Path of a Tyrant: Uncovering Genghis Khan's Lost Legacy

Christina Franken, who is currently doing excavations in the medieval city of Karabalgasun, built by the nomadic Uighur people, sees the search for the grave as a "sensational treasure hunt."

The Other Khan

This opinion may also be fueled by a dash of frustration. Indeed, virtually unbeknownst to the general public, German and Mongolian archaeologists have made a sensational discovery 320 kilometers (200 miles) west of the capital Ulan Bator, where they have apparently found the remnants of the palace that Ögödei Khan built in the middle of the steppes.

Tragically for the researchers, hardly anyone has ever heard of Ögödei Khan.

This relatively unknown ruler wasn't even designated to ascend to the throne -- and his rise to power sheds light on the tangled circumstances of one of the most fascinating imperial dynasties of the Middle Ages.

As Genghis Khan's third son, Ögödei was not a prime candidate to succeed his father. This privilege was reserved for the firstborn son, Jochi. But while Genghis was exceedingly brutal and unscrupulous with his opponents, he was something of a pushover as a father.

Jochi and Chagatai clashed so violently over the planned succession that they tussled on the carpet of the Great Kahn's felt yurt, pummeling each other with their fists, while their father, the great warlord, pleaded with them to stop.

This episode ultimately led a man who, by the today's medical standards, could easily be described as a hardcore alcoholic, to become the ruler of the Mongolian Empire. Compared to his father's fiery temperament, though, Ögödei was a rather gentle soul.

'An Ingenious Reformer'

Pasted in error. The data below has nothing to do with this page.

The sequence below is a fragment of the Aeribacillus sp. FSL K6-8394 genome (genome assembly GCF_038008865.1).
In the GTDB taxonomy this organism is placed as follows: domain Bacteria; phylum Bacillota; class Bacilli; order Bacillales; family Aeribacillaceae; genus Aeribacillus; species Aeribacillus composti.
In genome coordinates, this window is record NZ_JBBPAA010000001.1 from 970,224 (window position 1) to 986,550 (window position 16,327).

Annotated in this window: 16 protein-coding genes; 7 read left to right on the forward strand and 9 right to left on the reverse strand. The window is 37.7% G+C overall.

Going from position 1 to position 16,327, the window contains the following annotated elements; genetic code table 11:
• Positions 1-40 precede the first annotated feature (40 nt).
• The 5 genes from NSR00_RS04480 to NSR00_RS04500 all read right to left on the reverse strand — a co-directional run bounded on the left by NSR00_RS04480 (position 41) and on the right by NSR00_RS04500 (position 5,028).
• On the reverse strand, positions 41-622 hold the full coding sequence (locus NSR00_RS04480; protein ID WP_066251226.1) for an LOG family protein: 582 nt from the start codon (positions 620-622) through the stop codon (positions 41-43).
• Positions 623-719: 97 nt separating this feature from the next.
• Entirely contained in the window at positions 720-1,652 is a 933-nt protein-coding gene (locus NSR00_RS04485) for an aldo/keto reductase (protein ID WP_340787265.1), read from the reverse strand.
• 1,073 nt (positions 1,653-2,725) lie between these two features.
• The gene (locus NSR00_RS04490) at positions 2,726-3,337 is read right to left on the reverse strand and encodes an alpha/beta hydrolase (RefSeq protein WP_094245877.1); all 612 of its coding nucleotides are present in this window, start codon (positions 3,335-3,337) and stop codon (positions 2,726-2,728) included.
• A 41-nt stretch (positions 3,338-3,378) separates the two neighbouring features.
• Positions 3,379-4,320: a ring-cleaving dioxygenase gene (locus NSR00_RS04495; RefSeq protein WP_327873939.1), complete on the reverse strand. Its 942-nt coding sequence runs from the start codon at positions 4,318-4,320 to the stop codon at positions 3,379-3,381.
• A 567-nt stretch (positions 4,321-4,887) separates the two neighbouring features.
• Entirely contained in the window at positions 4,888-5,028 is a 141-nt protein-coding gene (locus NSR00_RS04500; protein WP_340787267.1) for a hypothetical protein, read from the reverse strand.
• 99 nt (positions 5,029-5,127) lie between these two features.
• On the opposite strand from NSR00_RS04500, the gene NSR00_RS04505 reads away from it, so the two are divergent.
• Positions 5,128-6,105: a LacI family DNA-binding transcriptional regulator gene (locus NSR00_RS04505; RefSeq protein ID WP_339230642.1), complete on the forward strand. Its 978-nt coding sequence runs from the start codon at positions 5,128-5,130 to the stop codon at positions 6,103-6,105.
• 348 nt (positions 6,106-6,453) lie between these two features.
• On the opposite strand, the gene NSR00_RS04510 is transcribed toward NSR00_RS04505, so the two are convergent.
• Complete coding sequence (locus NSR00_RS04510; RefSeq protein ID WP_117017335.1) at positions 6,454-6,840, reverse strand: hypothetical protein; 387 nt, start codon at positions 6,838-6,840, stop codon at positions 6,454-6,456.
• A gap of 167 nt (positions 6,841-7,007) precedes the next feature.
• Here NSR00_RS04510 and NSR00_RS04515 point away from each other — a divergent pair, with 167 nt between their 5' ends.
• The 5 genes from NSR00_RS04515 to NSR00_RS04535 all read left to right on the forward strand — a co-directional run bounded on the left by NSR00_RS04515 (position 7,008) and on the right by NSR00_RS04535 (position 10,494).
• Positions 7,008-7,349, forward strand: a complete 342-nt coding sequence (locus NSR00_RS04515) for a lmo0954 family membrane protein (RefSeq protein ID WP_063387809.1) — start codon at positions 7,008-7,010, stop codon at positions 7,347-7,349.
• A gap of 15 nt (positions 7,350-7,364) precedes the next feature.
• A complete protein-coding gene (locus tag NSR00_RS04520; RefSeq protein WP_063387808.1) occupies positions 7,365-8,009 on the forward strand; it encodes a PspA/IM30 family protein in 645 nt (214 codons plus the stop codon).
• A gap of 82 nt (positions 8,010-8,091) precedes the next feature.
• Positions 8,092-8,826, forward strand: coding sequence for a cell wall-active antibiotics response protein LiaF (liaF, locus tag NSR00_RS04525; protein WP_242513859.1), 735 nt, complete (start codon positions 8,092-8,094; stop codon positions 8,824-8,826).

Historians see the youngest son as an ingenious reformer. He introduced paper currency and even established a postal system. But Ögödei's greatest accomplishment was building a city on the steppes that could be used to administrate his ostensibly ungovernable kingdom of nomads.

The idea dates back to his father, Genghis -- who, opulent marauder that he was, preferred to continue spending his nights in the familiar shelter of traditional Mongolian tents. In the steppes of the fertile Orkhon Valley, archaeologists have found the stony remains of the famed settlement of Karakorum, which Marco Polo mentioned in his travel accounts.

By all appearances, Ögödei envisioned the satellite town as a multicultural city right from the start. "There was a Muslim and Chinese quarter here, Buddhist temples and mosques, and even a Christian church," says Hüttel, the archaeologist.

Thanks to geomagnetic surveys, researchers have discovered that the northwestern part of the city had no permanent buildings. This was presumably an early sort of camping ground, where the Mongolian city-dwellers pitched their tents. The tent residents weren't driven to pursue a trade or work in the fields -- two activities that help develop a fledgling community. Instead, the nomads-turned-city-dwellers into a leadership clique that surrounded the ruler of the city, Ögödei.

Two Very Different Legacies

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